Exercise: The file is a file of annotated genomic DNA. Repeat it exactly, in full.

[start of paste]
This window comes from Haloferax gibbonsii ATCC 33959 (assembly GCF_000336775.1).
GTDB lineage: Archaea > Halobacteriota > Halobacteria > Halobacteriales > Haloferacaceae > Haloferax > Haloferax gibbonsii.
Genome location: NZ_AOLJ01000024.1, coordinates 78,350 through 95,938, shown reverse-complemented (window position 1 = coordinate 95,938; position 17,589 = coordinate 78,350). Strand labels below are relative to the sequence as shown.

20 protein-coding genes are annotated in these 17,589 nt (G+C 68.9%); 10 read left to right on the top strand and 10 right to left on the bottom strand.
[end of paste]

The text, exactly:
This window comes from Haloferax gibbonsii ATCC 33959 (assembly GCF_000336775.1).
GTDB lineage: Archaea > Halobacteriota > Halobacteria > Halobacteriales > Haloferacaceae > Haloferax > Haloferax gibbonsii.
Genome location: NZ_AOLJ01000024.1, coordinates 78,350 through 95,938, shown reverse-complemented (window position 1 = coordinate 95,938; position 17,589 = coordinate 78,350). Strand labels below are relative to the sequence as shown.

20 protein-coding genes are annotated in these 17,589 nt (G+C 68.9%); 10 read left to right on the top strand and 10 right to left on the bottom strand.